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The fastest way to charge your phone without damaging the battery


– One thing I’ve noticed,
as a reviewer at the Verge, is the problem surrounding
smartphone batteries. Regardless of which NexGen
battery technology you’re using, lithium ion batteries tend to just die during the day anyway. If science can’t come up with
better battery technology, it can at least change how
quickly we charge our batteries. USB-C for Android phones, and the lightning cable for iPhones, are now capable of delivering
hours of battery life with minutes of charging. It makes life easier if
you’re running to meetings and don’t wanna carry
around battery packs. But, just how fast can
we charge our phones? Not just presently, but how
fast can fast charging get in the future? (jazzy music) So, before we get into fast charging, let’s take a refresher course. Volts, amps, and watts. Let’s look at it like this. Volts represent the amount
of electricity available in your wall outlet. The current, or amperage, is controlled using your charging brick, and is the rate at which
the electricity travels. And finally, the watts are
the total electrical power that gets into your phone. This means that watts are the
products of volts and amps. Volts times amps equals watts. In order to charge our battery, we can increase the volts,
and charge it faster. If we increase the amperage, we could also have charged
the battery faster. And if we increased both, we can drastically increase the power going into the battery. The thing you need to remember about any energy transfer, is resistance, the byproduct of which is heat. Excessive heat from batteries, as we know, is really, really bad. (gasping) Historically, most USB chargers
range from five to 12 watts. But they weren’t able to
charge fast, and stay cool. Today, USB-C has come a long way. It supports up to 100 watts, charging time set by the manufacturers, and supports a wide variety of devices. To make sure that the
battery doesn’t overheat, OEMs like Qualcomm and Apple, install devices called charge controllers. They regulate electricity
going into the device, and make sure that they don’t
over-volt or over-charge, and thus, keep the battery safe and cool. For example, if I use
a 100-watt power brick to charge my MacBook Pro, it’ll use the full 100 watts. That’s what it’s supposed to do. But then, if I plug that
same charger into my phone, the charge controller will transfer the most power it can use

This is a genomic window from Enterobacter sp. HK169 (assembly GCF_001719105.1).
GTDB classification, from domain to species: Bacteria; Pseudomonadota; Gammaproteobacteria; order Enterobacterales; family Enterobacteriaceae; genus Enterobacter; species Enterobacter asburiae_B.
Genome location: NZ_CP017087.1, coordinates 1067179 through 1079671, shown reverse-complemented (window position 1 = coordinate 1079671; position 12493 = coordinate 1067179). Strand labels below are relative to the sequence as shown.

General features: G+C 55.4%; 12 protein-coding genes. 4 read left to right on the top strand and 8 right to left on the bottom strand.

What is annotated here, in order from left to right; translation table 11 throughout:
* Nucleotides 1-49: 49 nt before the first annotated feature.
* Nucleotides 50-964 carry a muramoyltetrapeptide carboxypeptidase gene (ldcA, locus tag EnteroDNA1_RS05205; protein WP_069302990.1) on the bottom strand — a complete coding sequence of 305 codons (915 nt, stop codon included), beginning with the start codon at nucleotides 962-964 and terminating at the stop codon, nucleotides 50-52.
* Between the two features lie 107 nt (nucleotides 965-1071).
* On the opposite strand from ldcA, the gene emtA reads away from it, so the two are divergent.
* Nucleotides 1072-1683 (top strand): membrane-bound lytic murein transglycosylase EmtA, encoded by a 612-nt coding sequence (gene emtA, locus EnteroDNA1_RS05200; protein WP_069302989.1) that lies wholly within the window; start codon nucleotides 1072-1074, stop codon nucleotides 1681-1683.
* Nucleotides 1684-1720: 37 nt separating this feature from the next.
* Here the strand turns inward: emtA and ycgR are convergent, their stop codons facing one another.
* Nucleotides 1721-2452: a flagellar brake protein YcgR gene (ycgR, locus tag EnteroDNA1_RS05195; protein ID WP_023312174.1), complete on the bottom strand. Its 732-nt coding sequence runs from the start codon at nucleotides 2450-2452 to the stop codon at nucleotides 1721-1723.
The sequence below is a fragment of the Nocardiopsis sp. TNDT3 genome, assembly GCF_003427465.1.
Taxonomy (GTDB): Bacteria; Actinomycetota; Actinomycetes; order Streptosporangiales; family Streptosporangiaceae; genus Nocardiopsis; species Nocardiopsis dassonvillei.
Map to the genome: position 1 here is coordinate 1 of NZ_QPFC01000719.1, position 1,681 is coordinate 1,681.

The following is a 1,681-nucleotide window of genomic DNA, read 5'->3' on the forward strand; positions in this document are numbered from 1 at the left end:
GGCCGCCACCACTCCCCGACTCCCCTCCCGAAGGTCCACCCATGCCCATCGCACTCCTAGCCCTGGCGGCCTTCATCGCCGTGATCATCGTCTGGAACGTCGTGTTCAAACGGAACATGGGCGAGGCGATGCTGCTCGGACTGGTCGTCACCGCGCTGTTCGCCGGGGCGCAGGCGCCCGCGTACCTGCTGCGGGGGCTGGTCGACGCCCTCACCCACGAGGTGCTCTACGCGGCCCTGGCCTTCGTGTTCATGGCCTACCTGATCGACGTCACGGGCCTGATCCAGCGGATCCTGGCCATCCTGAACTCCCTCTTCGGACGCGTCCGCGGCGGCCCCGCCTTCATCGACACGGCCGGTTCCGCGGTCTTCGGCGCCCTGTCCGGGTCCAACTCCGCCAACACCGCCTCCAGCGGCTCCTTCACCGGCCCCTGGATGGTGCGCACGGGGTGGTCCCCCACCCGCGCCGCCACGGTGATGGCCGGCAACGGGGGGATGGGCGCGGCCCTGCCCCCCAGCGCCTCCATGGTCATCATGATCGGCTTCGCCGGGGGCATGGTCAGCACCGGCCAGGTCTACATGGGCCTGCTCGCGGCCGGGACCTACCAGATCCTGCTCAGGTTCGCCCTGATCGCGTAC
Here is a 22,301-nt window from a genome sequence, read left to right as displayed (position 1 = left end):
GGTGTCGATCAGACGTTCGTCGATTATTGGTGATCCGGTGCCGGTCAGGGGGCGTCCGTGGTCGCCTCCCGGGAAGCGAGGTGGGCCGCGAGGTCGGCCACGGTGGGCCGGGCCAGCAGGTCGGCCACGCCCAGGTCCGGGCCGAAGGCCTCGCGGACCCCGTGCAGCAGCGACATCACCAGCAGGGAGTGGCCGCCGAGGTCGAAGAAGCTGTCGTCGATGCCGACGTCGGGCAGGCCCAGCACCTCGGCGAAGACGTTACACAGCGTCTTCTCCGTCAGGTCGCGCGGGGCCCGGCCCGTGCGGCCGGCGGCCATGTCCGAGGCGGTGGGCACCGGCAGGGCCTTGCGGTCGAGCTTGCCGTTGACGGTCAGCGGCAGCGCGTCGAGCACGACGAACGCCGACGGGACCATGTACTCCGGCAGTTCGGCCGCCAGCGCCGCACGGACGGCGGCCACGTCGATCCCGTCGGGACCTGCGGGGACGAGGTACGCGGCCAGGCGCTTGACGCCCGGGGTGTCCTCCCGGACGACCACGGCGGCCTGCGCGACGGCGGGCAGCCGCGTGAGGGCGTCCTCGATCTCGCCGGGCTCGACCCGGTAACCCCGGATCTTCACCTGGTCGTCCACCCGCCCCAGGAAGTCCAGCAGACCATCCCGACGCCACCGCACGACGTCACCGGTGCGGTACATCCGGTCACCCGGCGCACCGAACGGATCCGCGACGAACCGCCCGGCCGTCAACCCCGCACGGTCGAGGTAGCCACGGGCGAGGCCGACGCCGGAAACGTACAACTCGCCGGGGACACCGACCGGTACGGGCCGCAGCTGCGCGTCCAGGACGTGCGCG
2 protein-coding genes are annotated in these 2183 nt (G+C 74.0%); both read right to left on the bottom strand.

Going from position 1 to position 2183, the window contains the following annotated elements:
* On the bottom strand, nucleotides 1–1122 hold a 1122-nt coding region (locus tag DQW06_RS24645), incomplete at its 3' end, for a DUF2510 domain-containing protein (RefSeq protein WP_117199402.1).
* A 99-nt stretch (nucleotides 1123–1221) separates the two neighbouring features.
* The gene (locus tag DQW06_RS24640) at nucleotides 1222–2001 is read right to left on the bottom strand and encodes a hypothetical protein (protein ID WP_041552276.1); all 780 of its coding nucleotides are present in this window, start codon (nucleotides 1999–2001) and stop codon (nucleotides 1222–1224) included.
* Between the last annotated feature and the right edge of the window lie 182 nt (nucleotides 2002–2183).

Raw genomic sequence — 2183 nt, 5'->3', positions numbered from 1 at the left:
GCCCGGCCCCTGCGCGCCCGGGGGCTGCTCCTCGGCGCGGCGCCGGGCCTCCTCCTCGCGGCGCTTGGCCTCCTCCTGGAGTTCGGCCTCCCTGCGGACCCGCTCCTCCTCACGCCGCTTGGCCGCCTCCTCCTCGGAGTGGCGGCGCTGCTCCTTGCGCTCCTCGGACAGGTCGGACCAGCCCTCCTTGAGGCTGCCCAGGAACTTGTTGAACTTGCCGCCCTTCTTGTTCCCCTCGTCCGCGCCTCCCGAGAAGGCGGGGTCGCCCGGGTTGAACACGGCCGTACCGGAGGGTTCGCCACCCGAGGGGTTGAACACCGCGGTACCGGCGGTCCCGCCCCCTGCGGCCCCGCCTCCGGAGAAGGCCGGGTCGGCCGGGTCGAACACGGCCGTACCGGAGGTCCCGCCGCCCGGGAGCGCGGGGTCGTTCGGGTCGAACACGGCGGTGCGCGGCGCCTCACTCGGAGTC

before it damages the battery, around 29 watts, or so. All fast charging standards,
like One Plus’ Dash Charge, Apple’s Fast Charge, or
Qualcomm’s Quick Charge, basically do the same thing. They charge your battery, safely, quickly, and they make sure that
it doesn’t overheat while it’s doing so. Okay, so what’s fast charging
performance like nowadays? Well, the fastest way
to charge your phone is with the cables out of the box. Android phones like Galaxies,
Pixels, One Plus devices, or LG phones, should come
with fast charger setups. But with Apple, you’ll need to buy a USB power delivery brick, and USB-C to lightning cable. That will allow you to charge an iPhone X from zero to 50% in 30 minutes. That’s pretty good. But what sort of performance
improvement are we gonna see in the next couple of years? Unfortunately, not much. There is one concept that could allow us to charge our phones
in a matter of seconds. And it’s called a supercapacitor. Electrons make an electrical field, which allows them to travel much faster. The problem is though, again, overheating. But, that’s all theoretical,
back to reality. Qualcomm is working on the
next fast charging tech, called Quick Charge 4+. It’s actually available on
a couple phones right now, but not many. Quick Charge 4+ aims to not
only regulate heat better, from the conductors, but also
charge the phone even faster. In fact, Qualcomm designed
a reference smartphone, which can charge from zero
to 50% in just 15 minutes, which is pretty fast. Your next flagship smartphone
is probably gonna be using Quick Charge 4+, and get closer to those numbers. And while those numbers aren’t instant, well, at least your phone won’t blow up. Thanks for watching. And remember not to use
off-brand or cheap cables, for fast charging, because they can really mess
up your phone and your battery. And if you wanna hear
more about batteries, head on over to Verge Science.

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